Commenting on the trilateral deal, Robert Dujarric, the director of the Institute of Contemporary Asian Studies at Temple University’s Tokyo campus, said of South Korea and Japan, “We disagree on history, we disagree on [the disputed island] Dokdo, but we can work together and this is a message to North Korea and China.”

Beijing criticised the intelligence sharing agreement. Foreign ministry spokeswoman Hua Chunying commented, “We see that the situation on the Korean Peninsula is unstable. We hope that the sides will make more effort to strengthen mutual confidence and will not take actions destabilizing the situation.”

The US is also pushing for Japan and South Korea to collaborate in other areas. The latest deal will open the way for South Korea to take part in the joint US-Japanese anti-ballistic missile system that is already under construction in North East Asia. Intelligence sharing between the three countries would be essential to such a project.

Seoul has been cautious about backing the US anti-missile system, which is aimed principally at China and Russia. On top of China being South Korea’s largest trading partner, Seoul is also attempting to win Beijing’s support for its plans for the reunification of the Korean Peninsula. South Korea has just proposed talks in January on unification at the ministerial level and is undoubtedly hoping that China will apply pressure to North Korea to take part.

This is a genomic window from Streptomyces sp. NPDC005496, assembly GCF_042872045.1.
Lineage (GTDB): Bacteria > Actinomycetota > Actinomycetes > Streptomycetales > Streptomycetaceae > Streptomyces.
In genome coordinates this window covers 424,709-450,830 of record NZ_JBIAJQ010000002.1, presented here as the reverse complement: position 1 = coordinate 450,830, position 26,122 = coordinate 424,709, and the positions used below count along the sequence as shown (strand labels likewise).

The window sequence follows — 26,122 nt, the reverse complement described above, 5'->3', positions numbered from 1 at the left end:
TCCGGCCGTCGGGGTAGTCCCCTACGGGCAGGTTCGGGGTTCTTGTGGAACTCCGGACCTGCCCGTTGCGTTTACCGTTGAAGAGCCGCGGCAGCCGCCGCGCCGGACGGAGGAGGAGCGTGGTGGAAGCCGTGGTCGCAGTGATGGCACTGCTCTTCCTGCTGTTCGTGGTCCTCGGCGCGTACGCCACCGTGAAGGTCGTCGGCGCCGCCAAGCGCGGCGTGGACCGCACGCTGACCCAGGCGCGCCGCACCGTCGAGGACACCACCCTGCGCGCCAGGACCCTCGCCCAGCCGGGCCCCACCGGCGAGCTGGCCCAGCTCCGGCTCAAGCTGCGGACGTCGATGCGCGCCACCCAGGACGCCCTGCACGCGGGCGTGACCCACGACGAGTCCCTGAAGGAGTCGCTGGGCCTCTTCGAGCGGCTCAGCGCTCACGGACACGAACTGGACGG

South Korea has proceeded with plans to develop its own indigenous anti-missile system known as the Korean Air and Missile Defense system. This has not prevented Defense Minister Han Min-gu and National Security Office chief Kim Kwan-jin from expressing their support earlier this year for the US to place a Thermal High Altitude Area Defense (THAAD) system in South Korea.

Despite the Park administration’s rhetoric about building a better relationship with China, it has worked in sync with the US “pivot.” Even the public differences with Tokyo have not dampened behind-the-scenes cooperation.

A conference in July hosted by the Pacific Forum, the Asia-Pacific wing of the Center for Strategic and International Studies (CSIS), was attended by officials, military officers, and policy experts from the US, Japan, and South Korea.

Brad Glosserman, the executive director of the Pacific Forum, noted, “To the credit of both South Korea and Japan, the difficulties [between the two countries] have been contained, with both governments insulating large elements of the security dialogue from the most divisive aspects of relations.” This had been achieved by “keeping cooperation under the radar.”

Among its other objectives, the latest US provocation against North Korea over the hacking of Sony will be exploited to justify trilateral collaboration on other fronts such as cyber espionage and cyber-warfare. The US appears to have already responded to Pyongyang’s alleged hacking by blacking out North Korea’s internet on at least two occasions over the past week.